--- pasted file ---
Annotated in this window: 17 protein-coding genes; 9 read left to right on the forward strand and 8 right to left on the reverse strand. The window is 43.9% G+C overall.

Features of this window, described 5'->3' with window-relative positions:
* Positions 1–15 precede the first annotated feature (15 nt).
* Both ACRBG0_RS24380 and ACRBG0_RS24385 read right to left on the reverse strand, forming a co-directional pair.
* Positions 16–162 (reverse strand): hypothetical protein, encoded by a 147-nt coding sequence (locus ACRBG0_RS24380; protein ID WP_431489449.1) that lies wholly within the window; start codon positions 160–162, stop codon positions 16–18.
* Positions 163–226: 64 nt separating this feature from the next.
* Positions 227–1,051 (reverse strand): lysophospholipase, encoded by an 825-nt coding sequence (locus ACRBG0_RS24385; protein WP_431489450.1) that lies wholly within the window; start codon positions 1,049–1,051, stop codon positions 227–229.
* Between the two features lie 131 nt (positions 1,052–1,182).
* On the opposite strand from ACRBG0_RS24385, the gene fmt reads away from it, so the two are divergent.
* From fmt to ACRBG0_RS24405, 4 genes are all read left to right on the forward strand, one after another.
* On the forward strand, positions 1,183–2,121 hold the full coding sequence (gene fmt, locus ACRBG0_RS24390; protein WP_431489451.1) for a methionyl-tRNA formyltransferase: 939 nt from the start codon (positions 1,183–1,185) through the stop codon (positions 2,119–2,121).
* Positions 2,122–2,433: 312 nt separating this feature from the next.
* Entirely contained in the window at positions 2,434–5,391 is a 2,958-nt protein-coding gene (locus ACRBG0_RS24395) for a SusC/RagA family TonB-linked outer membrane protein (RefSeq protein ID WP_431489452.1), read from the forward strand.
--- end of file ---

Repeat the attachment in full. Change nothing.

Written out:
Annotated in this window: 17 protein-coding genes; 9 read left to right on the forward strand and 8 right to left on the reverse strand. The window is 43.9% G+C overall.

Features of this window, described 5'->3' with window-relative positions:
* Positions 1–15 precede the first annotated feature (15 nt).
* Both ACRBG0_RS24380 and ACRBG0_RS24385 read right to left on the reverse strand, forming a co-directional pair.
* Positions 16–162 (reverse strand): hypothetical protein, encoded by a 147-nt coding sequence (locus ACRBG0_RS24380; protein ID WP_431489449.1) that lies wholly within the window; start codon positions 160–162, stop codon positions 16–18.
* Positions 163–226: 64 nt separating this feature from the next.
* Positions 227–1,051 (reverse strand): lysophospholipase, encoded by an 825-nt coding sequence (locus ACRBG0_RS24385; protein WP_431489450.1) that lies wholly within the window; start codon positions 1,049–1,051, stop codon positions 227–229.
* Between the two features lie 131 nt (positions 1,052–1,182).
* On the opposite strand from ACRBG0_RS24385, the gene fmt reads away from it, so the two are divergent.
* From fmt to ACRBG0_RS24405, 4 genes are all read left to right on the forward strand, one after another.
* On the forward strand, positions 1,183–2,121 hold the full coding sequence (gene fmt, locus ACRBG0_RS24390; protein WP_431489451.1) for a methionyl-tRNA formyltransferase: 939 nt from the start codon (positions 1,183–1,185) through the stop codon (positions 2,119–2,121).
* Positions 2,122–2,433: 312 nt separating this feature from the next.
* Entirely contained in the window at positions 2,434–5,391 is a 2,958-nt protein-coding gene (locus ACRBG0_RS24395) for a SusC/RagA family TonB-linked outer membrane protein (RefSeq protein ID WP_431489452.1), read from the forward strand.